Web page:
When I was really big, I would see holidays as a complete free pass to eat anything and everything all day. In fact, many times I would extend holidays to multiple days, eating leftover meals, desserts, chips, and candy for days, justifying my behavior with the high cost of food and my desire to not want to waste things, with no regard to the fact that my good health, which is far more important than anything else, was being wasted in the process.
I’ve really tried to change my thinking about treat meals (I don’t call them cheat meals anymore) and love to enjoy occasions in balanced ways. For me personally, I neither want to be sitting at the table with a food scale and measuring cups and spoons (which I use every other day) nor just piling everything on my plate without a second thought. I think that the balanced, healthy living “sweet spot” is somewhere in between those two extremes. While control and accountability are necessary to good health, especially if you’ve had issues with food, you also need to feel like occasionally you can loosen things up a little and enjoy a little food planning freedom. Here are some strategies I use a few days a year, for me it’s Easter, Thanksgiving, Christmas, New Years, and a few days when I go on vacation where I just put down the tracking/calorie counting. I try to keep this to one meal, but on certain holidays, like Thanksgiving and Christmas, it usually turns into lunch and dinner and that’s ok!
- Have a good breakfast. Do not skip it. Especially if you’re cooking for everyone else. You will pick at things and have to taste what you’re preparing. If you’re hungry you are so much more likely to make those tastes larger in order to satisfy your hunger rather than just have a taste to adjust seasonings. Prepare some oats with nuts and seeds, yogurt and fruit, a slice of toast with an egg and cheese – any good choice that is filling and will give you some carbs and protein. Limit the indulgences to one (or two) meals and but try not to see it as an excuse to spiral into the “I have ruined my diet so I am just going to have a week/month/year long binge and I promise I will start my diet again Monday/the 1st of the month/year” bender. You can absolutely enjoy yourself, guilt-free, and one or two meals does not mean you’re off track and will not dramatically slow your progress. In fact, it means you are living a balanced healthy lifestyle where you can enjoy yourself occasionally while being on track and yes, you can have some gravy.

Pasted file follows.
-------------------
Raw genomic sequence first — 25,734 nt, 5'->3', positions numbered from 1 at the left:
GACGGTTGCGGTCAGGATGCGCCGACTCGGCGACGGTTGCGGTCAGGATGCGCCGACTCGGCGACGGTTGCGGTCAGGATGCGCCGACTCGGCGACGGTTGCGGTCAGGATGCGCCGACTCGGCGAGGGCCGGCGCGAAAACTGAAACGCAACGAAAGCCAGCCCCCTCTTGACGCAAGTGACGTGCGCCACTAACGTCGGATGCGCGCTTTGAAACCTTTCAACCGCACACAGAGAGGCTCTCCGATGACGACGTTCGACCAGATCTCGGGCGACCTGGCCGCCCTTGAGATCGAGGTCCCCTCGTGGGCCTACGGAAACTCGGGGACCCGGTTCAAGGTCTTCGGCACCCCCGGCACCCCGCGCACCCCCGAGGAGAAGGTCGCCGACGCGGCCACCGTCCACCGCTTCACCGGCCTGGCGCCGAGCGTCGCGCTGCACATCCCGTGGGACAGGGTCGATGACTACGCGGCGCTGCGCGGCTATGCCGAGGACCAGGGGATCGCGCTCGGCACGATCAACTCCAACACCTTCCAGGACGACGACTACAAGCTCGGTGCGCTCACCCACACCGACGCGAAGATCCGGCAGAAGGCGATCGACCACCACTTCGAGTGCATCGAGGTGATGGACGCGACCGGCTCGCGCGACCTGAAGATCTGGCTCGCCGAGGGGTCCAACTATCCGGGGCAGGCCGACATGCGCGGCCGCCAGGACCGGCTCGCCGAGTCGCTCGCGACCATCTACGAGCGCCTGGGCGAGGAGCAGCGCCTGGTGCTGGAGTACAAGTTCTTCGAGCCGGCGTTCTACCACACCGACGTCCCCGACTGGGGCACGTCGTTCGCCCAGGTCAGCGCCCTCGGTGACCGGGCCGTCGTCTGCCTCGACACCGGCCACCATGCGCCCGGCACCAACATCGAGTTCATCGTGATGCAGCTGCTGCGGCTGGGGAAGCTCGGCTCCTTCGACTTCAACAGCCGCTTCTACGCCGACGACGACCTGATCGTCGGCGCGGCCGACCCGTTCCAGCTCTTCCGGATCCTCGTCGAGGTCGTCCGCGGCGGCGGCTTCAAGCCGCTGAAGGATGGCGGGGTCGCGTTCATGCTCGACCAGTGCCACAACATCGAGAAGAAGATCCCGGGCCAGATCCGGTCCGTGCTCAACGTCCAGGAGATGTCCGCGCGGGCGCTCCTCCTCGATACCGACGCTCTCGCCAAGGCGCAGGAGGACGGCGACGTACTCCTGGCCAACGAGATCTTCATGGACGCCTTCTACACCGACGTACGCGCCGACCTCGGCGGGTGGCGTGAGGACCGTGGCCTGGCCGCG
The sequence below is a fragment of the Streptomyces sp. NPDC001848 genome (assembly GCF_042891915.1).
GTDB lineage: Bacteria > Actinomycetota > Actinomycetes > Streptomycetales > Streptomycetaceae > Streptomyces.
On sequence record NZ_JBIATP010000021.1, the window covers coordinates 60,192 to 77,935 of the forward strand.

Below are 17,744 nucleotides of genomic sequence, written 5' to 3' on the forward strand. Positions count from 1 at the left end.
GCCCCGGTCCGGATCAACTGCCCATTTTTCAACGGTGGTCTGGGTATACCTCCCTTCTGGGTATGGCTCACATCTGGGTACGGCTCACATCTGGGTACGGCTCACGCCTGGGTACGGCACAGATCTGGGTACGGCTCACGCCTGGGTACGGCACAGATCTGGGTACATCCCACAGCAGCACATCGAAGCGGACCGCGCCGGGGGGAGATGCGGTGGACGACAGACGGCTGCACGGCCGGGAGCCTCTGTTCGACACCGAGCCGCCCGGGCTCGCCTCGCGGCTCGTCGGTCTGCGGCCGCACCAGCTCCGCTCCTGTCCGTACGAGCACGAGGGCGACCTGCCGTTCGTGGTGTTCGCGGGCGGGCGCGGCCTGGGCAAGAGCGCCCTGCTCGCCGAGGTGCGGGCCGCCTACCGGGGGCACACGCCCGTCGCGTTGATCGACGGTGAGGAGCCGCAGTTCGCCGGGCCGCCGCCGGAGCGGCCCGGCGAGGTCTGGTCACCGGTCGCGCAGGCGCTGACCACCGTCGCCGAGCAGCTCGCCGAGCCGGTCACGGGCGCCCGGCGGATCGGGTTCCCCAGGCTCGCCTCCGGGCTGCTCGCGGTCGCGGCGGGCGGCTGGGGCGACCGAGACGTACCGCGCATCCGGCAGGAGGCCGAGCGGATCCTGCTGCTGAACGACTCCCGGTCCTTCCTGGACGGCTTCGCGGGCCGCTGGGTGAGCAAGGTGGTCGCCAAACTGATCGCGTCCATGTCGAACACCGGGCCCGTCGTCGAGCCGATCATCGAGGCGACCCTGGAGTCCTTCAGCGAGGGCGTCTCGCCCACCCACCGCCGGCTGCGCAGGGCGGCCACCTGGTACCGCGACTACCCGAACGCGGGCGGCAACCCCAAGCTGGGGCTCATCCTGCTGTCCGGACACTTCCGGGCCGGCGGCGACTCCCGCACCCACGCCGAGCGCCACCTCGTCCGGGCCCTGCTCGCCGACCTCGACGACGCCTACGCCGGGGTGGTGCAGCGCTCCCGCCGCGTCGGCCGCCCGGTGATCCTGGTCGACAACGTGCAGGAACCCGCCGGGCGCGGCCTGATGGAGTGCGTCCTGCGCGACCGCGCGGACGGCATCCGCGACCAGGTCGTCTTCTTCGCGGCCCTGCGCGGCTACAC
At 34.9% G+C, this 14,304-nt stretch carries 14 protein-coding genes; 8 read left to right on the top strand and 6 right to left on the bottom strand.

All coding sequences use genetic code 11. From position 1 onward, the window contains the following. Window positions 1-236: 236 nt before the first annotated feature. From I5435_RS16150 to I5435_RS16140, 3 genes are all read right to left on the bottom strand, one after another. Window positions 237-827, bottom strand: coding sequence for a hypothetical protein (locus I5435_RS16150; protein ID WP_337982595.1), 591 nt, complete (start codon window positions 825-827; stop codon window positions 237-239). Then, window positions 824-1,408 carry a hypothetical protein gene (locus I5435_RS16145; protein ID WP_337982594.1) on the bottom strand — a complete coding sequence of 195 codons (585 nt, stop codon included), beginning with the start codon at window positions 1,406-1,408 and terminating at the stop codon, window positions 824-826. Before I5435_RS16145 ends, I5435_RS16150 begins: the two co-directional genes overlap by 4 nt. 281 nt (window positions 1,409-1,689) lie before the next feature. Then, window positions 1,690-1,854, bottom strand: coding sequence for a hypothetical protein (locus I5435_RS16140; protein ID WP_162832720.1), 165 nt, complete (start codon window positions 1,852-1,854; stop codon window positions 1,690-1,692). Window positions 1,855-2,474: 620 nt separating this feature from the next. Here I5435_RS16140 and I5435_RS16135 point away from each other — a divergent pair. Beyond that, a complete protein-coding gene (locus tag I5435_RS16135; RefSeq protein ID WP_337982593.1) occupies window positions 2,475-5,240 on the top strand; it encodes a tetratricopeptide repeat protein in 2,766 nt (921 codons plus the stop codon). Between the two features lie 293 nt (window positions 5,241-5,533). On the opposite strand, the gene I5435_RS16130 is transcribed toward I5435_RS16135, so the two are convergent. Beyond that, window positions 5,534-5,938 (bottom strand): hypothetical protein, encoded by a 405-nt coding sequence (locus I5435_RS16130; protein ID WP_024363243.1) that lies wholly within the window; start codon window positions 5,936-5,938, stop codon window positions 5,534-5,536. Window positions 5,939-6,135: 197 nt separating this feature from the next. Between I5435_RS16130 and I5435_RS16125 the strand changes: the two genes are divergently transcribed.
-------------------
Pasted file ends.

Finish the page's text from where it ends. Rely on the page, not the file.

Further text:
- Get in some activity, any activity, first thing if you can – but anytime. I am not suggesting this as a way to burn off what you eat, if you’re really going for it that’s probably not going to happen and, and that’s totally ok! Besides, that’s a short-term, diet-like mentality about the point of healthy eating and exercise anyway. But, something about getting in activity puts me in a better mindset when it comes to food choices. I feel like I’ve done something good for my body that day and it sets the tone for better choices, even if I plan to indulge a bit. It also makes me feel good, mind and body. If you can’t get it in first thing, then go for an after dinner walk, that will help set the tone for the next meal and next day, rather than have you feel like since you are already carrying a bloated food baby, you might as well just eat all of the leftover Reeses Peanut Butter Cup Eggs for breakfast and lunch.